My most recent road trip took me back to the Carolinas so, as you can imagine, definitely no complaints from me. The two days we spent in Charleston and Myrtle Beach, S.C., only reinforced my burning desire to eventually "retire" there … great weather (well, in theory), nice people, wonderful ambiance and Minor League baseball. What more do you need?

Unfortunately, I must have done something in this or another life to tick off the weather gods.

You know you are in trouble when you catch the Weather Channel on a TV at the ballpark and see Jim Cantore coming to you live from two miles from where you are at that very moment.

Who is Jim Cantore? Let me quote Wikipedia here: "When a major weather event has occurred or is imminent, Cantore provides live field reporting from that site. Clips of him reporting while braving hurricane winds are a staple of the channel. Jim has reported from so many hurricanes that residents along the coast have given him the nickname, "The Angel of Death".

Yeah. So. NOT good news to see good ol’ Jim live on the beach about a mile or two east of the ballpark in Charleston, I can tell you that. So we didn’t stick around for the whole game (not with a lot of expensive video equipment that would not have liked the first remnants of Audrey, the first named storm of the summer) but I saw enough to come away with a great impression of Joseph P. Riley Jr. Ballpark.

Located right on the river, it’s a beautiful setting for a park, in downtown Charleston which is such a gem in itself. I think my favorite part of the stadium was not actually within sight of the field, but rather on the outside concourse, where there is a row of white rocking chairs where you can relax and gaze out at the marshes (I think they’re marshes anyway).

Another great touch is at the bar behind third base (hey, I had just bought my souvenir T-shirt and was waiting for a co-worker and that’s where the Weather Channel was on TV!), the whole bar is laminated with really old Charleston Minor League baseball cards. I had a great time picking out old friends, including Mike Berger, currently a pro scout with the Blue Jays …

There is certainly never a dull moment in Charleston, which is co-owned by Mike Veeck who is known for showmanship, creativity and originality when it comes to promotions, on and off the field. In fact, they sell T-shirts there with his slogan FIG (Fun is Good!) …

The next morning, not knowing if Audrey was following us, we hit Route 17 north to Myrtle Beach, passing approximately 872 sweetgrass basket shops along the way. It was really strange, at one point we drove right into the heart of a storm so heavy we could barely see the front of the car (or the back of the truck right in front of us), but once we got past that cloud the skies turned sunny and blue. And, believe it or not, stayed that way for the rest of our Myrtle Beach stint.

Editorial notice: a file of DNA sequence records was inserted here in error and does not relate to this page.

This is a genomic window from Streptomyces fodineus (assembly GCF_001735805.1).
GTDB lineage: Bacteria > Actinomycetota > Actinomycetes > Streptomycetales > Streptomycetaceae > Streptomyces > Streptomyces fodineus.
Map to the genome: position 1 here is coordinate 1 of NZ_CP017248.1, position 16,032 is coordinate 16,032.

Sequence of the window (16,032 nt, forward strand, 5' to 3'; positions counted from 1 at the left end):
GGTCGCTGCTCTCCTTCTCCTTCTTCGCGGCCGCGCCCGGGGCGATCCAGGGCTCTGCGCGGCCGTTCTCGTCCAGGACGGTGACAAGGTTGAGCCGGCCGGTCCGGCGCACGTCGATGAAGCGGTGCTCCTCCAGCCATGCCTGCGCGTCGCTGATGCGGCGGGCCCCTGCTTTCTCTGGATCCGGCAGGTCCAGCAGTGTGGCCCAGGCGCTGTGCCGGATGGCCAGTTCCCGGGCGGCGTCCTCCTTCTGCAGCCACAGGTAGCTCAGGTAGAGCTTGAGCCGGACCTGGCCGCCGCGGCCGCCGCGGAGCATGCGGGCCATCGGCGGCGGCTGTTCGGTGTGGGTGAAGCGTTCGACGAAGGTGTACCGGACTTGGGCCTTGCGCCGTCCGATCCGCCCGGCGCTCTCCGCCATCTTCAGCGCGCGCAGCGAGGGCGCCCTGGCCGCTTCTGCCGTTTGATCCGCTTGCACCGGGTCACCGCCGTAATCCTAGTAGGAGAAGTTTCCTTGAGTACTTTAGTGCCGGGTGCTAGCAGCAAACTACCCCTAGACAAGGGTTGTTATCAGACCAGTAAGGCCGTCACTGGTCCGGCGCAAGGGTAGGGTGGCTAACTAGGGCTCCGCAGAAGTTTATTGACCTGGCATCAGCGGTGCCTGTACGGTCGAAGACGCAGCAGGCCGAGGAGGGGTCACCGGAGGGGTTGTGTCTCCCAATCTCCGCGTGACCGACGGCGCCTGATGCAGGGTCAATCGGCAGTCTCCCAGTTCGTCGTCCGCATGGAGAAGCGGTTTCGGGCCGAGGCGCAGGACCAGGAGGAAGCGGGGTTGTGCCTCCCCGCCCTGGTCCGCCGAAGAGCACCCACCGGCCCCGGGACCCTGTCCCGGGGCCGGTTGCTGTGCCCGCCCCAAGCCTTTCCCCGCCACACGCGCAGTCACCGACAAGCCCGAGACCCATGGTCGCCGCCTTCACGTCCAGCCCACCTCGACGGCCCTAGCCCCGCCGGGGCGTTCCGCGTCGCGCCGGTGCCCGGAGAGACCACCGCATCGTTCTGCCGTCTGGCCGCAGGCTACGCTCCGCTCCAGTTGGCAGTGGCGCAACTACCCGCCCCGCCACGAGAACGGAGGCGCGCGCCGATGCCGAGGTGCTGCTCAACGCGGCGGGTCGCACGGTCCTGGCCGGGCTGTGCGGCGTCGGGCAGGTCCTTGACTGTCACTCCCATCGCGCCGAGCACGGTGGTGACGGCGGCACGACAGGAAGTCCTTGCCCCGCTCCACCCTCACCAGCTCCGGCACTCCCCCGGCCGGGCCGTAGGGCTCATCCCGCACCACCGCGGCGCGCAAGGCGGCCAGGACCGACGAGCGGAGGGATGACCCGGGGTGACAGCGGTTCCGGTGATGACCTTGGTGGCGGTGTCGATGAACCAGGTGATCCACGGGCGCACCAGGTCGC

The new stadium in Myrtle Beach is without any question the jewel of the Carolina League and you can bet I have already circled June 24, 2008, on my desk calendar when the Carolina-California League All-Star Game will be played there. GM North Johnson is one of the best in the business, not to mention one of the nicest guys around … we go way back to his Kinston days and my Carolina League beat writer days (and share a fondness for Buddy’s Barbecue in Grifton, N.C., right off Route 11).

Just a mile from the beach and right off the Grand Strand, the location can’t be beat nor can the first-class facilities, right down to the beach area in left field and the party deck in right field.

I almost felt bad for some of the players who come through town from cities with lesser facilities, They must be pretty jealous of the Braves Class A players.

And the team is as much fun to watch as the ballpark is to go to … from phenom shortstop Elvis Andrus who lives up to his hype, seemingly getting to every ball within his zip code, to hometown hero outfielder Quentin Davis (whose cousin is Orlando Hudson), who heads out to his position every night doing handsprings and flips. He’s the league’s most dangerous threat on the bases in the early going as well. On this night, we watched him steal third base … he was called out but we had a good seat right behind third base and from the video camera shot we got, he looked safe to us!

Pelicans manager Rocket Wheeler is also a hometown guy and a fan favorite for so many reasons. Wearing the No. 18 (as in 18-Wheeler), and helped out during BP by his son "Missile," he tosses bubble gum to the fans at the beginning of every game … in fact, his bobblehead doll last year had him holding the bucket of bubble gum!

We witnessed one great moment in the stands in particular. Sitting down in the front row just past the visiting dugout along the third base line was a family with a young son. There was another father and son sitting about three rows behind them across the aisle.

Potomac Nationals manager Randy Knorr flipped a ball to the boy in the front row and shortly thereafter Wheeler did the same thing. The boy, who could have easily gone home the proud owner of not one but two trophies for his shelf, took the second ball and went over and gave it to the other boy in the stands.

So my next trip will be taking me down to Alabama for the Rickwood Classic in Birmingham and then a Montgomery-Huntsville game in Huntsville … I’ll be back before then, though, to share my impressions from a recent trip to Frederick, Md., my "home stadium" where they have really spiffed up the place big time!

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